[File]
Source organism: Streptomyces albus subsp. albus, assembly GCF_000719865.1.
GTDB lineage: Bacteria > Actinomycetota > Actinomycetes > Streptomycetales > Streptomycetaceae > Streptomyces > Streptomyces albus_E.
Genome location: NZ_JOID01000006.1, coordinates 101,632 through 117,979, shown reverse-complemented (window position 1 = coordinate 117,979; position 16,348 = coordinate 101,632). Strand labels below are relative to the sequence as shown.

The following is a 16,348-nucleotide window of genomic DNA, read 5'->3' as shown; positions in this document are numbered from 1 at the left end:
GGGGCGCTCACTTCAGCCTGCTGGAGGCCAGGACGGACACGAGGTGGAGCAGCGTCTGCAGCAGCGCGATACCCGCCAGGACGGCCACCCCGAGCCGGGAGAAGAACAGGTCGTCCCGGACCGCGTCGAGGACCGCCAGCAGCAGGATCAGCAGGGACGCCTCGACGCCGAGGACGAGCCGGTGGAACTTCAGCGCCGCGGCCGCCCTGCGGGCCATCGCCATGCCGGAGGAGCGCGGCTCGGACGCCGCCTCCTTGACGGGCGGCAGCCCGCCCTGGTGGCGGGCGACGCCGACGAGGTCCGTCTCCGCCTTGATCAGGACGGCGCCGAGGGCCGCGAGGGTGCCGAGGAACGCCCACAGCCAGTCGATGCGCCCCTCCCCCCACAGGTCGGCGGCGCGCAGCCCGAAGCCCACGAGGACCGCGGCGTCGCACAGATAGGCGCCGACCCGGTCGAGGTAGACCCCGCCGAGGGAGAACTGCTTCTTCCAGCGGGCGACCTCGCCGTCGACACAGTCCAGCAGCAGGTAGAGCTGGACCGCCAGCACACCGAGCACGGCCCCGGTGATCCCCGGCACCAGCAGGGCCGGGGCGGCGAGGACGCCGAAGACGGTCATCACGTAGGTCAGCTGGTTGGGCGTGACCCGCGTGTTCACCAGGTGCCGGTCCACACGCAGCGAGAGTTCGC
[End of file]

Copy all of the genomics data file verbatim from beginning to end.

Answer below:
Source organism: Streptomyces albus subsp. albus, assembly GCF_000719865.1.
GTDB lineage: Bacteria > Actinomycetota > Actinomycetes > Streptomycetales > Streptomycetaceae > Streptomyces > Streptomyces albus_E.
Genome location: NZ_JOID01000006.1, coordinates 101,632 through 117,979, shown reverse-complemented (window position 1 = coordinate 117,979; position 16,348 = coordinate 101,632). Strand labels below are relative to the sequence as shown.

The following is a 16,348-nucleotide window of genomic DNA, read 5'->3' as shown; positions in this document are numbered from 1 at the left end:
GGGGCGCTCACTTCAGCCTGCTGGAGGCCAGGACGGACACGAGGTGGAGCAGCGTCTGCAGCAGCGCGATACCCGCCAGGACGGCCACCCCGAGCCGGGAGAAGAACAGGTCGTCCCGGACCGCGTCGAGGACCGCCAGCAGCAGGATCAGCAGGGACGCCTCGACGCCGAGGACGAGCCGGTGGAACTTCAGCGCCGCGGCCGCCCTGCGGGCCATCGCCATGCCGGAGGAGCGCGGCTCGGACGCCGCCTCCTTGACGGGCGGCAGCCCGCCCTGGTGGCGGGCGACGCCGACGAGGTCCGTCTCCGCCTTGATCAGGACGGCGCCGAGGGCCGCGAGGGTGCCGAGGAACGCCCACAGCCAGTCGATGCGCCCCTCCCCCCACAGGTCGGCGGCGCGCAGCCCGAAGCCCACGAGGACCGCGGCGTCGCACAGATAGGCGCCGACCCGGTCGAGGTAGACCCCGCCGAGGGAGAACTGCTTCTTCCAGCGGGCGACCTCGCCGTCGACACAGTCCAGCAGCAGGTAGAGCTGGACCGCCAGCACACCGAGCACGGCCCCGGTGATCCCCGGCACCAGCAGGGCCGGGGCGGCGAGGACGCCGAAGACGGTCATCACGTAGGTCAGCTGGTTGGGCGTGACCCGCGTGTTCACCAGGTGCCGGTCCACACGCAGCGAGAGTTCGC